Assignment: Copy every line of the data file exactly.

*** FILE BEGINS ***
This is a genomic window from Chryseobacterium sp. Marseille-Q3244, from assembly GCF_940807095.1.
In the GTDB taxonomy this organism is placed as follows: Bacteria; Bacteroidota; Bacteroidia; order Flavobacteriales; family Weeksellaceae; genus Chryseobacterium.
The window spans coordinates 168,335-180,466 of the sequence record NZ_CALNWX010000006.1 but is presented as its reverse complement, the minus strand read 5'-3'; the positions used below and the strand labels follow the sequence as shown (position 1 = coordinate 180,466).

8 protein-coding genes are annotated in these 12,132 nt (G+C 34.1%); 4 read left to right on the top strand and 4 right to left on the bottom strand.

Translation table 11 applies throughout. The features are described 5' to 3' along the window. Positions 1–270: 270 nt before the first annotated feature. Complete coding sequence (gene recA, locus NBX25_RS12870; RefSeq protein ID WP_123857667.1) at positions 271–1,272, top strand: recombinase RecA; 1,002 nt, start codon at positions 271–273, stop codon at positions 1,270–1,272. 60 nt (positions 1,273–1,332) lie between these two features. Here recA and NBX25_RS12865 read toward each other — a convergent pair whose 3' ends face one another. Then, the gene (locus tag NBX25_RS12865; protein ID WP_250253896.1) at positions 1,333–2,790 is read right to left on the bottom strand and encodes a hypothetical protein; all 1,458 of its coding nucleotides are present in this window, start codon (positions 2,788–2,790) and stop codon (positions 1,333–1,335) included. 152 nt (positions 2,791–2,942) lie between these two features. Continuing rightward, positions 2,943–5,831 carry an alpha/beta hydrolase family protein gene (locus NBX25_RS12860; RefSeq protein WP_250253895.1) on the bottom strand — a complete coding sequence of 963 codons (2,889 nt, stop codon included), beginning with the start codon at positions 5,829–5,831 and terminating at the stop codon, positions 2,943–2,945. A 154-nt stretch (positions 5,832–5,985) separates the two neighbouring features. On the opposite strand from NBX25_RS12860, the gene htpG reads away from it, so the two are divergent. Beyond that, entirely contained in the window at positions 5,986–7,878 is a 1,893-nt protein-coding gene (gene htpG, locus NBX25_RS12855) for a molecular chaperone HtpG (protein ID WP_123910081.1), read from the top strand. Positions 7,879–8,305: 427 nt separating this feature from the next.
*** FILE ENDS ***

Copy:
This is a genomic window from Chryseobacterium sp. Marseille-Q3244, from assembly GCF_940807095.1.
In the GTDB taxonomy this organism is placed as follows: Bacteria; Bacteroidota; Bacteroidia; order Flavobacteriales; family Weeksellaceae; genus Chryseobacterium.
The window spans coordinates 168,335-180,466 of the sequence record NZ_CALNWX010000006.1 but is presented as its reverse complement, the minus strand read 5'-3'; the positions used below and the strand labels follow the sequence as shown (position 1 = coordinate 180,466).

8 protein-coding genes are annotated in these 12,132 nt (G+C 34.1%); 4 read left to right on the top strand and 4 right to left on the bottom strand.

Translation table 11 applies throughout. The features are described 5' to 3' along the window. Positions 1–270: 270 nt before the first annotated feature. Complete coding sequence (gene recA, locus NBX25_RS12870; RefSeq protein ID WP_123857667.1) at positions 271–1,272, top strand: recombinase RecA; 1,002 nt, start codon at positions 271–273, stop codon at positions 1,270–1,272. 60 nt (positions 1,273–1,332) lie between these two features. Here recA and NBX25_RS12865 read toward each other — a convergent pair whose 3' ends face one another. Then, the gene (locus tag NBX25_RS12865; protein ID WP_250253896.1) at positions 1,333–2,790 is read right to left on the bottom strand and encodes a hypothetical protein; all 1,458 of its coding nucleotides are present in this window, start codon (positions 2,788–2,790) and stop codon (positions 1,333–1,335) included. 152 nt (positions 2,791–2,942) lie between these two features. Continuing rightward, positions 2,943–5,831 carry an alpha/beta hydrolase family protein gene (locus NBX25_RS12860; RefSeq protein WP_250253895.1) on the bottom strand — a complete coding sequence of 963 codons (2,889 nt, stop codon included), beginning with the start codon at positions 5,829–5,831 and terminating at the stop codon, positions 2,943–2,945. A 154-nt stretch (positions 5,832–5,985) separates the two neighbouring features. On the opposite strand from NBX25_RS12860, the gene htpG reads away from it, so the two are divergent. Beyond that, entirely contained in the window at positions 5,986–7,878 is a 1,893-nt protein-coding gene (gene htpG, locus NBX25_RS12855) for a molecular chaperone HtpG (protein ID WP_123910081.1), read from the top strand. Positions 7,879–8,305: 427 nt separating this feature from the next.